pooled: Four of the trials used halo-
peridol (5 to 20 mg/day) as active
controls and one used risperidone (6
mg/day). Four studies used fixed
aripiprazole doses ranging from 2 to
30 mg/day, while another used as-
cending daily doses of aripiprazole 5
to 30 mg. Baseline demographics
were similar for all five studies. The
incidence of EPSs was similar with
aripiprazole (21.1%) and placebo
(19.4%) but significantly greater in
the haloperidol group (43.5%) com-
pared with placebo (p < 0.001). Base-
line SAS scale scores for those ran-
domized to aripiprazole did not
change significantly, although pa-
tients randomized to haloperidol had
significant increases of approximate-
ly 1.2 (p < 0.01) compared with pla-
cebo. A significant change of 0.4
point from baseline was seen on the
BARS in the haloperidol group and
0.1 point for all aripiprazole groups
compared with placebo (p < 0.01 and
p < 0.05, respectively). No linear
dose relationship between aripipra-
zole and the development of akathis-
ia was apparent. In fact, 15 mg/day,
as opposed to 30 mg/day, produced
the greatest incidence of akathisia.
Weight gain associated with short-
term treatment at all doses (10 to 30
mg/day) of aripiprazole produced a
mean increase of 0.68 kg compared
with baseline (p < 0.001). Likewise,
compared with placebo, risperidone
produced a significant increase of ap-
proximately 1.4 kg from baseline (p
< 0.001). Weight gain associated
with haloperidol did not differ signif-
icantly from placebo.
An open-label, 26-week trial (n =
255) comparing aripiprazole with
olanzapine assessed changes in
weight and cholesterol.
At the study
endpoint, subjects treated with olan-
zapine gained significantly more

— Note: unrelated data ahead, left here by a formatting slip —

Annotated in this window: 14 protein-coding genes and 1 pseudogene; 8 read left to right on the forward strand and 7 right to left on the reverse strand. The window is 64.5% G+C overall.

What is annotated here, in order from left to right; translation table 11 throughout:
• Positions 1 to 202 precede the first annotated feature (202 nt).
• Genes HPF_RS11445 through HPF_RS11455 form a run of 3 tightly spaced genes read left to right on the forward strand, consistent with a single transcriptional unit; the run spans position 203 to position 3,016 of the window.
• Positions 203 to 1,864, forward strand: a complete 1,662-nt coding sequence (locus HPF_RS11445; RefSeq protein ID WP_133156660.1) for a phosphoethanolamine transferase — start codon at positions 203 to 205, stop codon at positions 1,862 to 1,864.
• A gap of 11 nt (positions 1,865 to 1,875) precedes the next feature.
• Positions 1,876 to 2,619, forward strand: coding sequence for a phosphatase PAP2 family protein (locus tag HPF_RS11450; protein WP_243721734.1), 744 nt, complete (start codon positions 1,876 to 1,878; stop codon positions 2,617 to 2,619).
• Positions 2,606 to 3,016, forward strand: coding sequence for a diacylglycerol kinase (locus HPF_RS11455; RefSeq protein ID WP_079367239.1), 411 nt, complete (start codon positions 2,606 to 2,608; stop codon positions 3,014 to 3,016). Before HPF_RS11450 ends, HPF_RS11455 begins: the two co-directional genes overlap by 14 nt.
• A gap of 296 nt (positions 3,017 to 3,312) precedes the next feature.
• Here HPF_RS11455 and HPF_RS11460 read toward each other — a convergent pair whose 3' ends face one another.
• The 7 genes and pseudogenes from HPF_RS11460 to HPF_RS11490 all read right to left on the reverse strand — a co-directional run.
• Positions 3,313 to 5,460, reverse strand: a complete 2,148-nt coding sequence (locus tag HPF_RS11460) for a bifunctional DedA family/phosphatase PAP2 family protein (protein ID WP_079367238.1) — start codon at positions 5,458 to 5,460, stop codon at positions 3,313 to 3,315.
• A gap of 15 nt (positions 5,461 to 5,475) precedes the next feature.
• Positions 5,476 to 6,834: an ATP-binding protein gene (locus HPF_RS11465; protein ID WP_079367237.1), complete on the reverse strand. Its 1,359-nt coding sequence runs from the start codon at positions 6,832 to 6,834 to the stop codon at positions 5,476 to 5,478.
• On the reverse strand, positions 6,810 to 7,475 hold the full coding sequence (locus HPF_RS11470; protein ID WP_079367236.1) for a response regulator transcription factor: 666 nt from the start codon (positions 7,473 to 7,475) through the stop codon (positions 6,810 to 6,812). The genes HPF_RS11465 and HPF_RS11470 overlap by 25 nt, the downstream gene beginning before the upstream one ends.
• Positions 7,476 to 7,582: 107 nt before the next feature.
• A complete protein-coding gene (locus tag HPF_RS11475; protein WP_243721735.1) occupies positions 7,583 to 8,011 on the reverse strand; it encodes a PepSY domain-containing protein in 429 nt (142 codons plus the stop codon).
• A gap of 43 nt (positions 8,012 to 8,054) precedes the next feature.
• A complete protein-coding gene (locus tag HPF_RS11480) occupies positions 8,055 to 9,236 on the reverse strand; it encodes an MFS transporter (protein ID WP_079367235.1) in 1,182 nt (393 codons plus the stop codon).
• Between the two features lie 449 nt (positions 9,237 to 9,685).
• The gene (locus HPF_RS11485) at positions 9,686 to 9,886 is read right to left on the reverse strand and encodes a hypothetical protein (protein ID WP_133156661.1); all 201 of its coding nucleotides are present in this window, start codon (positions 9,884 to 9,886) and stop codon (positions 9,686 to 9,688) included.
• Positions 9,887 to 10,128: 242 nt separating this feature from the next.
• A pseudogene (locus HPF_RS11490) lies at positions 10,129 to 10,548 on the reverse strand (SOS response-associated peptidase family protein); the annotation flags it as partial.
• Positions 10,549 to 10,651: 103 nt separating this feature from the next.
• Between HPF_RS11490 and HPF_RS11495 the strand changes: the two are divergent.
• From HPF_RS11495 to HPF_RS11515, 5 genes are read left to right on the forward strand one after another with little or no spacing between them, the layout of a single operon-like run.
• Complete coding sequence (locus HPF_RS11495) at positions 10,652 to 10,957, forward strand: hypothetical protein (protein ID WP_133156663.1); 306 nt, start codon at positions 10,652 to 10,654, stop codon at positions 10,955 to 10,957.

weight (3.6 kg), while those on ari-
piprazole lost 0.9 kg (p < 0.05). Fur-
ther, when data across three body-
mass-index groups were analyzed,
aripiprazole resulted in weight loss in
all three groups, while olanzapine
was associated with weight gain in all
groups. Further, median changes
from baseline were reported for
cholesterol. At weeks 4, 8, and 26,
aripiprazole was associated with a
decrease in median change from
baseline for cholesterol (197 to 187
mg/dL). Conversely, olanzapine was
associated with statistically signifi-
cant (p < 0.001) increases (202 to 210
mg/dL), although these results are of
marginal clinical significance.
First-generation antipsychotics
and risperidone are known to cause
prolactin elevations. Hyperpro-
lactinemia-related side effects such as
sexual dysfunction and dysmenorrhea
can be very problematic for patients.
Pooled data demonstrated that ari-
Table 1.
Adverse Events Occurring in 5%
of Patients
2443 Am J Health-Syst PharmVol 60 Dec 1, 2003
piprazole is not associated with an in-
crease in serum prolactin.
In fact, the
drug was associated with a small de-
crease in prolactin levels compared
with baseline. However, haloperidol
and risperidone demonstrated signifi-
cant elevations in prolactin of 120%
and 60% (p < 0.01), respectively.
A separate meta-analysis of the
cardiac safety of aripiprazole was
presented by Stock et al.
This anal-
ysis includes both short- and
long-term data with comparisons to
haloperidol (up to 10 mg/day), ris-
peridone (up to 6 mg/day), and olan-
zapine (dose not reported). In the
short-term studies, mean QTc
change from baseline was similar for
aripiprazole and placebo, regardless
of the patients age. In fact, there
were small decreases in QTc intervals
noted for all aripiprazole dosages
(mean change, 4.4 msec). QTc
changes associated with haloperidol
and risperidone were 1.04 and 2.15
msec, respectively. At the study end-